Members of New Haven’s Board of Aldermen called on colleague Brian Jenkins to resign his position as head of the body’s Black and Hispanic Caucus Tuesday, following Monday’s Minority State of the City Address.

During the speech, Jenkins personally attacked several city officials, including Mayor John DeStefano Jr., and alleged that City Hall and Yale administrators have worked together to deprive minorities of economic opportunity.

Members of the caucus also said last night that Jenkins did not show them a copy of his remarks before he delivered them, a courtesy the chairman has provided to members in the past.

Alderman Willie Greene, a member and former head of the caucus, said the speech did not represent his interests or those of the city’s blacks and Hispanics.

“I can’t speak for the caucus, but I can tell you that it was probably one of the most ignorant speeches I’ve ever heard in my life,” said Greene, who sent a letter yesterday to Jenkins asking him to give up his leadership post.

Jenkins was unavailable for comment last night.

In his address before a spirited standing-room-only crowd Monday night, Jenkins compared DeStefano to Marie Antoinette and referred numerous times to a “Yale-DeStefano axis of power,” suggesting that city administrators and the University are systematically preying on unionized labor.

“Local [Yale] unions 34 and 35, 1199, and our city of New Haven unions — are constantly denied fair wages, rebuffed at contract renewals, and coerced in givebacks of health and insurance benefits crucial to their families,” Jenkins said. “Despite a mask of liberalism espoused by this Yale-DeStefano axis of power, our neighbors, friends and relatives who make up these unions and working poor are constantly struggling to achieve the essentials of life.”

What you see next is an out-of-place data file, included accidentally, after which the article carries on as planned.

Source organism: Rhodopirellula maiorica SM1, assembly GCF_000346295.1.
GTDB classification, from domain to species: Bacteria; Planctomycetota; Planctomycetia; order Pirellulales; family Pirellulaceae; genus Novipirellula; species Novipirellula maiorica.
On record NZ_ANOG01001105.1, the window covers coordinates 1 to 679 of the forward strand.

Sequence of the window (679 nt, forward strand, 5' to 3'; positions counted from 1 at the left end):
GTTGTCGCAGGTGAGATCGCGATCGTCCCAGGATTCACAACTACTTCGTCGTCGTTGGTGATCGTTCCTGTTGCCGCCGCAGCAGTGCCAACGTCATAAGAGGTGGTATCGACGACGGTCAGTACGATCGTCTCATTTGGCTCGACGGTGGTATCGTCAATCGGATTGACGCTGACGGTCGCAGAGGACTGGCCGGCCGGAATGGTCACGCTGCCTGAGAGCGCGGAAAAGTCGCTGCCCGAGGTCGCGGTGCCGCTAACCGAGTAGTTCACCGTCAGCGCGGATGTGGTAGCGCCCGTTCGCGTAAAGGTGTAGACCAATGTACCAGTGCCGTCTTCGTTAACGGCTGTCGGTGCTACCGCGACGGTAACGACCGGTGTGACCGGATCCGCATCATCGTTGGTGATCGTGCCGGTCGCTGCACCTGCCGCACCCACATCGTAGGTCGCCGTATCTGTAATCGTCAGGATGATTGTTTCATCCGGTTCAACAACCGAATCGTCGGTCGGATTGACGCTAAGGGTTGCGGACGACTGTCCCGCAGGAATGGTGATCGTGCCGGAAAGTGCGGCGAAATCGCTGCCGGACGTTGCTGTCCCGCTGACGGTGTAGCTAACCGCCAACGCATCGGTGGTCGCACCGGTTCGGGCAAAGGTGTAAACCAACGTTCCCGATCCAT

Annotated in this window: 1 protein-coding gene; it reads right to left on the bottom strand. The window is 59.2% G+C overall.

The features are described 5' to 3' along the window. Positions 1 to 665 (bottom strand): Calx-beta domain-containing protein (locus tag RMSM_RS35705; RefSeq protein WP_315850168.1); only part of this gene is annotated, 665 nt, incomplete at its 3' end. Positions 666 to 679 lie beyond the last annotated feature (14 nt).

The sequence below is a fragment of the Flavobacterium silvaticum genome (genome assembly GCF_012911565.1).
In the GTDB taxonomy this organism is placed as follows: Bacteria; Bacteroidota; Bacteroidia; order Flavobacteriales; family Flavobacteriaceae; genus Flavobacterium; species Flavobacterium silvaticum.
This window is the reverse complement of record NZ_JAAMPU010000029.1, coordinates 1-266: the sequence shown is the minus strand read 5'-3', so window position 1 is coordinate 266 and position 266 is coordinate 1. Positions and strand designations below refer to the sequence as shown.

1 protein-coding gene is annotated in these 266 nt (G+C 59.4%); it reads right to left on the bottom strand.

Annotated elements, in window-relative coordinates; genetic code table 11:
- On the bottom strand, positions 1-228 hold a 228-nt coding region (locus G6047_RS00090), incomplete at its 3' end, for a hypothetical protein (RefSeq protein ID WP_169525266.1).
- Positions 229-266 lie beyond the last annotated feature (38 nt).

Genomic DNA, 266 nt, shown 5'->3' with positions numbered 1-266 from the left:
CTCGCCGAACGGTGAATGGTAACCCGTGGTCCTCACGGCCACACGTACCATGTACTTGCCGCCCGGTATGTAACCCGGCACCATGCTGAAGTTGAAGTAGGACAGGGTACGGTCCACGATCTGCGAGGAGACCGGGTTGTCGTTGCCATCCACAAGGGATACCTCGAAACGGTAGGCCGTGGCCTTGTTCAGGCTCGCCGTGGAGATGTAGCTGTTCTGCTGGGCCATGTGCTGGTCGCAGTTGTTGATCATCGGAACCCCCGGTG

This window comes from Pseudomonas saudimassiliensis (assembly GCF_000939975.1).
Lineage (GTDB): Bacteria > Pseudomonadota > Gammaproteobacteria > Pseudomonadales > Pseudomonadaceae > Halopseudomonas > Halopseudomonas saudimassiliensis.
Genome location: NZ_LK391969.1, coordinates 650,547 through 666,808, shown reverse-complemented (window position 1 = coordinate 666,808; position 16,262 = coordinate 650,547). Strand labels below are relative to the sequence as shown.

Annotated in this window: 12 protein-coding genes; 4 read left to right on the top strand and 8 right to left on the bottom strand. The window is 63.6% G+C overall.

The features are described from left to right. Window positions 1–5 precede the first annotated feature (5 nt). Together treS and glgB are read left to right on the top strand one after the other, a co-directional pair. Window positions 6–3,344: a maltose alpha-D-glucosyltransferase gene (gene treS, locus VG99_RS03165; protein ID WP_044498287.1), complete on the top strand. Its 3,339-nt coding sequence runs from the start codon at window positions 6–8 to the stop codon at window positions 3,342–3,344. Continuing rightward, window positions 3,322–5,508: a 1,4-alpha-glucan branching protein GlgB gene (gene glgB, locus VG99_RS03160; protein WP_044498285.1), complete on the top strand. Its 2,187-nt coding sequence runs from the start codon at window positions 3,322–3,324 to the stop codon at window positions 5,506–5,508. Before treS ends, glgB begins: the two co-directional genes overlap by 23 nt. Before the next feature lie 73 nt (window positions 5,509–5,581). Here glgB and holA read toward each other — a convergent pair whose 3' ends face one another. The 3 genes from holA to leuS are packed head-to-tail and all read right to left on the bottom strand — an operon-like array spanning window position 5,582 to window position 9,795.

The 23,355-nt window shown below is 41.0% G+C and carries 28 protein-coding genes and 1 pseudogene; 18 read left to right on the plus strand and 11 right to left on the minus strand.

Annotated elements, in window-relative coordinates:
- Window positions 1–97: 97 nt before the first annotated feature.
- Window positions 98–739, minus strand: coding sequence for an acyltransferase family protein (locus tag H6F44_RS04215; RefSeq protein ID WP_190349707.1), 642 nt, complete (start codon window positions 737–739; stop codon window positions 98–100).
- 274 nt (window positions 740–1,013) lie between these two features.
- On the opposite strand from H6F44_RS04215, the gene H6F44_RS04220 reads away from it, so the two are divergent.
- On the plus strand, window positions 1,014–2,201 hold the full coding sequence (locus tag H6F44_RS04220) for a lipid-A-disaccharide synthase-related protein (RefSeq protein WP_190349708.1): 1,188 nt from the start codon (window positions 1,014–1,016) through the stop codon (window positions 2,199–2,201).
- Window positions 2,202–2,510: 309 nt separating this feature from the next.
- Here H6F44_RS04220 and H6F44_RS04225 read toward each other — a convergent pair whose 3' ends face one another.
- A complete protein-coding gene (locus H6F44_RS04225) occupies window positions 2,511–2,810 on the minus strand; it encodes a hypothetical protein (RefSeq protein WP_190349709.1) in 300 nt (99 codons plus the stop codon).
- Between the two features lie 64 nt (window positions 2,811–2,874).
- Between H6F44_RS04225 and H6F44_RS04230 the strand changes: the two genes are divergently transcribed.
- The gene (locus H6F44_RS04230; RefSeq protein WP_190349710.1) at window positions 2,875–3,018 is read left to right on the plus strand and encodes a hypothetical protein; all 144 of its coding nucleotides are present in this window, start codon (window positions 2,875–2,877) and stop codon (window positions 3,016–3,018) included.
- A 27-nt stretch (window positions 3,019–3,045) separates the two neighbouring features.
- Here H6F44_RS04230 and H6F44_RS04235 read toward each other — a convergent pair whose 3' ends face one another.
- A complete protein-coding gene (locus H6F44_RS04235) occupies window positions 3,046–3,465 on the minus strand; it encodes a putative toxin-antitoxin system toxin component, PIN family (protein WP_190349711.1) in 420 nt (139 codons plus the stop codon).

Alderman Yusuf Shah, another member of the caucus, said he liked Jenkins personally but acknowledged that the chairman had made a “big mistake.” Other members of the caucus, who asked to remain anonymous, said they agreed with Shah.

Shah said Jenkins distorted several statistics regarding the number of contracts the city gives each year to minorities. During his speech, Jenkins accused DeStefano and city Economic Development Administrator Henry Fernandez LAW ’94 of depriving blacks and Hispanics of access to city-funded projects.

“There are some things that are going to be done that will be handled internally,” Shah said. “We love Brian, but many of us believe he made a mistake — We’re going to talk to him.”

Shah would not say whether he would ask Jenkins to resign, but Greene said Jenkins’ speech demonstrated why the caucus never should have elected him its chairman.

“I think the speech was divisive,” he said. “It was not the kind of speech that would create dialogue. I can tell you that if I was on the other side of this ‘axis of power,’ I wouldn’t listen to anything Brian has to say.”

Shah said Jenkins’ apparent anger might be a product of discrimination.

“We have seen some injustices in the city of New Haven with respect to how contracts are handed out, but we’ve also seen progress,” he said. “So where did it come from? Maybe 25 or 30 years of dissatisfaction. Poverty breeds this type of anger.”

DeStefano chief of staff Julio Gonzalez ’99 and Yale President Richard Levin each denounced the speech yesterday as divisive.